jakub | October 7, 2023




The Melvins and Boris performed to a nearly sold-out crowd at Houston’s Warehouse Live, and the audience absolutely loved every single minute. Houston’s Warehouse Live, a well-known Houston concert venue, has two stages; a larger ballroom where I’ve always seen and photographed artists, and a studio, with a smaller stage that serves a much more intimate crowd. Tonight, the Studio was the chosen site for the epic Melvins with Boris “Twins of Evil” tour. This was both good and bad; good because a packed venue is always exciting, but bad because I’m fairly certain there were people who wanted to see the show, but were turned away at the door. As I stood outside in the bag check line, I heard murmurs of “are there tickets left?” and “the Melvins? NO SH**!” Because the Studio at Warehouse Live only holds about 500 people, having a ticket for this show felt like winning the lottery.

People of all ages have loved the Melvins for decades, and it’s no wonder why. Even the Melvins’ front man Buzz Osborne is quoted as saying “this tour will be a stone groove”. And a stone groove it was. From the first note to the last, the Melvins had the audience completely mesmerized and fully immersed in the hills and valleys of sound for which they are most admired.

Starting the set was “Ligature”, followed quickly by “Your Blessened” and “It’s Shoved”. Osborne seemed in rare form (but isn’t that always the case?), and bassist Steve McDonald entertained us with his antics. I have to give a shout out to Coady Willis (sitting in for Dale Crover) – this man is a drum god. If you’ve never seen him play (and I don’t say this often), you are missing a phenom. It’s no wonder he’s in this band. I wouldn’t expect anything less from the Melvins. In typical fashion, moshing was permitted and was celebrated. Even in this small space, the crowd made room for a mosh pit, and it was glorious to see.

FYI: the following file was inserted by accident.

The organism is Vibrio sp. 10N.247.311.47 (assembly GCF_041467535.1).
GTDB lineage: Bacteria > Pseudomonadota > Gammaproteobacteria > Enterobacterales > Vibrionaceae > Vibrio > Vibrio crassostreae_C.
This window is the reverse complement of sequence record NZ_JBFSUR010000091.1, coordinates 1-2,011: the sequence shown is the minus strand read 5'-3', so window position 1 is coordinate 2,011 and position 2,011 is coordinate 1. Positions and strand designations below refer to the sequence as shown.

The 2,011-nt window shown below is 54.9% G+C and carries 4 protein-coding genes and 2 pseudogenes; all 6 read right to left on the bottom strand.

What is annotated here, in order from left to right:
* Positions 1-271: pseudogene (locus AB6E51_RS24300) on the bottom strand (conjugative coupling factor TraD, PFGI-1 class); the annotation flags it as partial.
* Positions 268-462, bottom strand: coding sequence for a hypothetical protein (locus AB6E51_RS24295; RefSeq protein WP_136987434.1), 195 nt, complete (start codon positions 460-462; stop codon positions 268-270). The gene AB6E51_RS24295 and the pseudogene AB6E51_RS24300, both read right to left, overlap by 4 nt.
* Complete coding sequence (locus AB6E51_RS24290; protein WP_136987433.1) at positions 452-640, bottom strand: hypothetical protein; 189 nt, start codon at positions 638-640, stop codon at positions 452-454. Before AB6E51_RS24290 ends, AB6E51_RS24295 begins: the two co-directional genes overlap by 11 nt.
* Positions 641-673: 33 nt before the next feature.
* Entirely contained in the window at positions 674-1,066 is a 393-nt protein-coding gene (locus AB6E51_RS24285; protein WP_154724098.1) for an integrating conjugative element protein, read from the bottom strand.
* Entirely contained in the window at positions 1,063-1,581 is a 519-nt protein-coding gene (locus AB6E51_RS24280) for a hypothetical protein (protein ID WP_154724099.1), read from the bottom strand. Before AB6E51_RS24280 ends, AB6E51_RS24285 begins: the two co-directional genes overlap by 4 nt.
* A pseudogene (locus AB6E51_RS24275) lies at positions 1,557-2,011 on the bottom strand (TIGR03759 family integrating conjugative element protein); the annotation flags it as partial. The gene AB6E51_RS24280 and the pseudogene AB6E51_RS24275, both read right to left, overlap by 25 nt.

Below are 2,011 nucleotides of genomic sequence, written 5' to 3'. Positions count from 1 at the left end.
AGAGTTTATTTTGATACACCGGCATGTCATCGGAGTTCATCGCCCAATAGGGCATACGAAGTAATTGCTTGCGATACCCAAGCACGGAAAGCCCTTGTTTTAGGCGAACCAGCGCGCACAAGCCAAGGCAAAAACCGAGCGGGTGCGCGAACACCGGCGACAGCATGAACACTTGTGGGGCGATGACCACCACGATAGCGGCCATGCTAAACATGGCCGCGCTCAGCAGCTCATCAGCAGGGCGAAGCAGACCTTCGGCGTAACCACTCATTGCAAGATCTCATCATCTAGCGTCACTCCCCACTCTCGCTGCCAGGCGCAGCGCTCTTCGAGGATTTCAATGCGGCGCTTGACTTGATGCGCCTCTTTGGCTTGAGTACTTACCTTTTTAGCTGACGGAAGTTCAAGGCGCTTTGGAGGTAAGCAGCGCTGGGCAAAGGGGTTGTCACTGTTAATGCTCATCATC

The set was rounded out by “Night Goat” and “Boris.” During the final moments of “Boris”, each band member slowly left the stage, one by one. Finally, it was only Osborne on stage, with his guitar and one stage light piercing through his wild blond hair. He continued to play, with the crowd’s attentiveness interrupted only by occasional shouts of “WE LOVE YOU”, which inspired him to continue playing for just a few more amazing moments. He gave a final bow to the crowd and after saying a hearty “Thank You!”, he swiftly left the stage. There are still a few dates left for this incredible show, and it would be a shame if you missed the opportunity to witness music history in the making.





Buzz Osborne – Lead Vocals, Guitar

Steven Shane McDonald – Bass

Coady Willis – Drums




1). Ligature

2). Your Blessened

3). It’s Shoved

4). Anaconda

5). Zodiac

6). Cow

7). History of Bad Men

8). Honey Bucket

9). Revolve

10). Night Goat

11). Boris


After a short stage reset, Boris appeared on stage. Darkly lit and with heavy doses of fog and moody colors, the eerie setting was perfect for the highly theatrical threesome. An iconic band, Boris is yet another group of musicians whose music has survived the test of time. Formed in the early 90’s in Tokyo, Boris can best be described (as much as they protest categorization) as “experimental doom metal”. Their set was melodic, sometimes harsh, sometimes soft(er), but always powerfully heavy. Boris is a treat for the eyes and ears.




Atsuo – Lead Vocals, Drums, Percussion, Electronics

Wata – Lead Guitar, Vocals, Keyboard

Takeshi – Vocals, Bass, Rhythm Guitar 




1). Heavy Friends

2). Korosu

3). Dyna-Soar

4). Wareruraido

5). Soft Edge

6). Rattlesnake/Dronevil

7). Death Valley

8). Koei

9). The Bell Tower of a Sign

10). 1970






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